I spent some time over the summer reading about Tactical Media – hit and run type events that challenge status quo or pose questions to the public. This tactic is not limited to just a political action, as we’ve seen with flash mobs or other spontaneous actions. The more I read about tactical media, the more I think about tactical teaching.
I suppose that a lot of teaching is tactical – short term events leading to a long term outcome – however a lot of current online learning doesn’t really touch on these ideas of spontaneity or in-the-moment teaching. Those are the things I remember most from my own education. Throughout my life I’ve been a bit of a questioner – in high school this tendency could lead my teachers off track so often when the lecture part of class was boring I would ask a question that would eat at an issue that was related but would be sure to railroad the teacher into a monologue that would either be a) entertaining or b) take up a lot of time.
In grade 11 history, we could get Mr. Whyte off track really quickly by mentioning Quebec, French language privilege and the Meech Lake Accord. I’ll never forget those rants – impassioned pleas of “Haven’t the French had enough accomodations from Canada?” and throwing chalk at the board. It didn’t change my view of Quebec (in fact it’s probably made my view of Quebec much more sympathetic), but it did leave a mark. I’m sure you have those moments where teaching has left an indelible mark on you – otherwise you probably wouldn’t be in the field.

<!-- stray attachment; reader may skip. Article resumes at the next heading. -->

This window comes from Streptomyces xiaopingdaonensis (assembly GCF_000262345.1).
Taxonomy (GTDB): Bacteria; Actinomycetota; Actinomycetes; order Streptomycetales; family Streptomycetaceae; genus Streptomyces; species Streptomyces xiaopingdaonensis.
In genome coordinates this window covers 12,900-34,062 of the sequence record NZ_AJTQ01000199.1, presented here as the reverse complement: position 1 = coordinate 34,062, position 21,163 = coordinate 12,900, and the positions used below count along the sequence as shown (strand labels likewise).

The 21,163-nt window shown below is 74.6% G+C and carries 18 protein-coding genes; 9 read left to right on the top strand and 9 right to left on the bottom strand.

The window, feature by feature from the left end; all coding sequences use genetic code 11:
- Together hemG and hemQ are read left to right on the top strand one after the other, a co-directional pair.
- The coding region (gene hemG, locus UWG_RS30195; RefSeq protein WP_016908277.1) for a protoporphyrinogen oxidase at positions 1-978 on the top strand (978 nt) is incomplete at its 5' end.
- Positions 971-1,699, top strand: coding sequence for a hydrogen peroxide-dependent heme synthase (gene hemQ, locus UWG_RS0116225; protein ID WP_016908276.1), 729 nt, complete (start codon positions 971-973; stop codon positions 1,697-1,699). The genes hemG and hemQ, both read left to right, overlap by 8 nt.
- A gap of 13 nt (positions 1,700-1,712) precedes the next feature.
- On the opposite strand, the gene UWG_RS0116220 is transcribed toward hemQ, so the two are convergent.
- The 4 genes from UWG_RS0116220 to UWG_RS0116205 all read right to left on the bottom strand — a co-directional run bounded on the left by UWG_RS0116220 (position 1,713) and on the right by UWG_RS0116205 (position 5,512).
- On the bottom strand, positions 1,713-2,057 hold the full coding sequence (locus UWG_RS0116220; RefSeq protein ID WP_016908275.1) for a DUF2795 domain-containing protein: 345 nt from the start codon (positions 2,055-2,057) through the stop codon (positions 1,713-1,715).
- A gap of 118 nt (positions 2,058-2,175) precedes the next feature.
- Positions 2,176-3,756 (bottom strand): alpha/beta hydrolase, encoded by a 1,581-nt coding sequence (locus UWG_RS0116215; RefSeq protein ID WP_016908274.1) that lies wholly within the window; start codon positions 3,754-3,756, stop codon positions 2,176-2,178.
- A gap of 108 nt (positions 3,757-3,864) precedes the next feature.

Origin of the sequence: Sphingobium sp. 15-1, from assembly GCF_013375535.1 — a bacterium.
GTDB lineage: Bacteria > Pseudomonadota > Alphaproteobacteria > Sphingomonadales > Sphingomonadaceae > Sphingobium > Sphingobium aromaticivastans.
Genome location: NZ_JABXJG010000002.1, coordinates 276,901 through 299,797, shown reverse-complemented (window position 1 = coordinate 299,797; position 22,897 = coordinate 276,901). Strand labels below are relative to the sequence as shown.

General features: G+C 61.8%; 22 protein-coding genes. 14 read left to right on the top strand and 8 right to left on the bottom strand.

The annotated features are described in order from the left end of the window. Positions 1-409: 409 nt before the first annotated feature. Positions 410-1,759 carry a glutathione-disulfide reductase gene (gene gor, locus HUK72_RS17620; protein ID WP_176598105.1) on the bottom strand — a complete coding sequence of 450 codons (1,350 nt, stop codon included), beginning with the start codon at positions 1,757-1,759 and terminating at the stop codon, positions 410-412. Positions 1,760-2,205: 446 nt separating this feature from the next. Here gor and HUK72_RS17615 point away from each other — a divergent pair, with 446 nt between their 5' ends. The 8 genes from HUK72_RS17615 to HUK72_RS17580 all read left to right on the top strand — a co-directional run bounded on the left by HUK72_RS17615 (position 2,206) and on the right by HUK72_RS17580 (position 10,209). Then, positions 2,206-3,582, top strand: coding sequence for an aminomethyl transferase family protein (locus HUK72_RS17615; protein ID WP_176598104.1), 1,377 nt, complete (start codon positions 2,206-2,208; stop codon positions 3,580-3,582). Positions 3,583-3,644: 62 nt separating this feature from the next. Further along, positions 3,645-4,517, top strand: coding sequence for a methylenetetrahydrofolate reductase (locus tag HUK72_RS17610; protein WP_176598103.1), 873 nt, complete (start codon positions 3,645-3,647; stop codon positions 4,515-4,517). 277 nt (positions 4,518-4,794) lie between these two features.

Another related event that struck me was whenever a teacher would stop the lesson mid-stream to either go off on a tangent, or to review something in the moment. It happened in my Math classes in high school (the ones where I was asked if I was planning on taking math higher than grade 12, to which I said no, and the teacher said good) often – talking about a higher algebraic concept then re-teaching the rules of some other concept. The act, stuck with me; the content, well, not so much.
More recently, in CCK08 (hard to believe it’s been four years), Stephen Downes force subscribed everyone to a discussion thread, to illustrate a power dynamic in groups and networks. While a constructed event and not serendipitous, it was brilliant teaching. I’ll remember that for a long, long time.
I often wonder if these moments in time, my personal aha! moments, could be what really are interesting about teaching and learning. More importantly, they may be what I’m missing with the whole Coursera, Udacity, Content Driven MOOT (Massive Online Open Training) thing. Those moments when learning really happens, the moments that stick, they don’t happen in these training events that are out there under the guises of MOOCs. There is no connection between myself and the instructor from Udacity (Dave? I forget his name, nor frankly do I care) for the course I took. I was just a number. There was no tactical teaching that occurred – they may argue that the weekly questions were somewhat tactical, I suppose they might be – perhaps I would feel different if one of my questions were answered. Not that I had questions, I understood the content well enough. And for the course, that’s the measure of success.
Success shouldn’t be so simple, because success is not a simple condition – it’s complex and situational. Which brings me back to tactical media. Tactical media arises, creates an event as a response to an idea, and then leaves an artifact to ponder. Doesn’t that sound like good teaching?